Seeing the world: A Latina Abroad
After listening to the White House Travel Blogger Summit talk about study abroad I felt inspired to write this post. One of the main items discussed was the lack of diversity in study abroad programs. I’ve had the great opportunity to work and study abroad and I cannot stress how instrumental it has been in my life. A big thanks to my parents for always feeding my dreams even though their version of international travel was a road trip from Rochester, NY to Niagara Falls (a 90 minute drive). According to NAFSA (National Association of Foreign Student Advisers) only 7.6% of Latino university students studied abroad in 2013. I can only imagine the number back in 1999!
San Juan, Puerto Rico Rewind to 1996. After my freshman year at University at Albany I had itchy feet. I wanted to live a life of adventure. I joined the US Marine Corps Reserves. As a young enlisted Marine, I did not get to travel abroad I got to see many places as a 19 year old Puerto Rican girl in Western NY didn’t get to see: Missouri and Kentucky! My senior year I ended up signing up for a study abroad program. It wasn’t that exotic (at least for me): I returned to Puerto Rico to spend a semester at Universidad del Sagrado Corazon. I needed the income from my reserve job and Puerto Rico had a unit I could work with. Fast forward to 2014: Did you know you can use your GI Bill while studying abroad?
A Senior at SUNY Albany, Albany, New York Although I did not need a passport for that adventure, I was immersed back in my Puerto Rican culture. I spent my semester honing my writing and speaking skills in Spanish. Although I grew up in Puerto Rico, my high school studies were mostly in English. It was great to master the literary part of the Spanish language. I still use those skills at my work and writing in Spanish for my blog on holacuidad!
Southern Thailand Upon graduation, I was commissioned as a Marine Corps Second Lieutenant. My first assignment was in Okinawa, Japan. Needless to say, I was in a work/study abroad situation. I loved driving around the island and walking into small shops and ordering from a menu that I couldn’t even remotely read! I pointed at kanji script and prayed (everything was always delicious)! During that year in Okinawa, I also got to do extended assignments in Thailand and Australia (45 days each). Those assignments opened my mind and my palate to travel. My next assignment was just as exotic but dangerous: Baghdad, Iraq. There, I learned from talking to the locals working on base, eating the best hummus I’ve ever had, and reflecting on myself and humanity.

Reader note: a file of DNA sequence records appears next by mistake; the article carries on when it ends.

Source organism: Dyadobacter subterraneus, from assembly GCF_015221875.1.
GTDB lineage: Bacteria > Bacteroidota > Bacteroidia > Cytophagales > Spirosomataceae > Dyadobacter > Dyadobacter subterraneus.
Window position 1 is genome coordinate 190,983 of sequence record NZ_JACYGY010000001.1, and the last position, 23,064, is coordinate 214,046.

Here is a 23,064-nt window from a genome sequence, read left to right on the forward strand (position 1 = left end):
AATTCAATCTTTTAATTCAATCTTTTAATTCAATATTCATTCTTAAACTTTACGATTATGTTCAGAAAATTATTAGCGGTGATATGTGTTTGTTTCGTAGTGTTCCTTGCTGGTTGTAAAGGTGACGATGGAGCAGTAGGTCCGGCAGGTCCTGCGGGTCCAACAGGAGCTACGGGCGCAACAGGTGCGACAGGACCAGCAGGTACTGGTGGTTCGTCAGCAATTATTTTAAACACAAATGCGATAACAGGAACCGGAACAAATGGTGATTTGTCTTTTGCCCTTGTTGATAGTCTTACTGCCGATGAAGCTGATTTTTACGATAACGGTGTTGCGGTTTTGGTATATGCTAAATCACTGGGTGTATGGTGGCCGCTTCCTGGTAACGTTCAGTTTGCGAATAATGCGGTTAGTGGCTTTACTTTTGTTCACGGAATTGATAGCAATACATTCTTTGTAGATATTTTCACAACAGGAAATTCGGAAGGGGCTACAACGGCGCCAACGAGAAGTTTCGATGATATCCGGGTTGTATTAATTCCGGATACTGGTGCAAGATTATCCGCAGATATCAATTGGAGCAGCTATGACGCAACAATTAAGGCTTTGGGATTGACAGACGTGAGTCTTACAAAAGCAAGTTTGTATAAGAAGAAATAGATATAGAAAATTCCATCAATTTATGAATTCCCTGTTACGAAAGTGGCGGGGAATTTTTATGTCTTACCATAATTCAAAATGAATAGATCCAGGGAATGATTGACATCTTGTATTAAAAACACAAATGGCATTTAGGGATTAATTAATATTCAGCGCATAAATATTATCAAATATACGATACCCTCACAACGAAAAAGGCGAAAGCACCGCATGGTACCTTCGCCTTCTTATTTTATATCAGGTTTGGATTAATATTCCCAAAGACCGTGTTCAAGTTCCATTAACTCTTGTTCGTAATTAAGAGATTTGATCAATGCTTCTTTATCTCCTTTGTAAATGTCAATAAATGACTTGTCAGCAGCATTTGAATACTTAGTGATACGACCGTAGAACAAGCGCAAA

Working in Bavaria, 2010 In 2005, I returned home physically and emotionally exhausted from my deployment to Iraq and decided to use my GI Bill and all of my savings to move to Belgium, where I found a Masters in Management and Business Administration from Boston University (the program is no longer available in Belgium). Before my big move I visited the program in BU and the Copenhagen School of Business. Although I was more keen to move to Copenhagen, I was turned off by the staff member I met with. She told me (by the way she was American) in a condescending tone: “you are aware that you have to have 5+ years of work experience to apply”. She automatically judged by my appearance as she had not seen my resume. When I told her everything I had accomplished since my college graduation, she was quite humbled. Needless to say, it was a turn off. I was happy that the BU staff was so open and eager to have me join their program.
Graduating from my Masters Program at Boston University in Brussels Although I had lived abroad before arriving to Brussels: Japan, South Korea, and my deployment in Iraq, Brussels was a whole new world in so many levels. I recall getting my student visa at the Belgian Embassy in Seoul (where I was living at the time) and the whole process seemed so foreign to me. I arrived to Brussels with no sponsor waiting for me at the airport, no housing office, no tax-free benefits, and no paycheck! Being overseas in the military has a lot of privileges that I was no longer entitled to now that I was on my own. I’ll be honest, it was difficult to adjust, especially as a graduate student since the environment was much more independent than my undergraduate experience.
Grand Place, Brussels, Belgium There I was, a 28 year old feeling 18 again! However, I soon became involved in the program and met some amazing people from New Zealand, Congo, El Salvador, German, Chinese, and the list goes on. I started taking French lessons and my network kept on growing. (Expat Tip: always enroll in clubs and language courses to meet new people and do something productive!) When I started the program, I was under the impression that I would finish in 18 months and return to the US. What really happened is that I moved to Germany for a year, returned to Brussels after my work assignment, and was hired at NATO. I spent six years in Brussels and it was one of the most challenging yet rewarding experience of my life.
At My Farewell Party in Brussels, 2012
The unknown is a scary thing sometimes. I had the same fear in the pit of my stomach when I arrived at Parris Island to Marine Boot Camp in 1997 as I had when I landed in Belgium. Crazy enough those are two of the best decisions I’ve ever made. In Brussels I learned French, learned to make mussels, taught a few to dance Salsa, earned my Masters’, met my Dutchman, and most importantly, it was a new beginning for me!
Originally published at www.diningtraveler.com on December 11, 2014.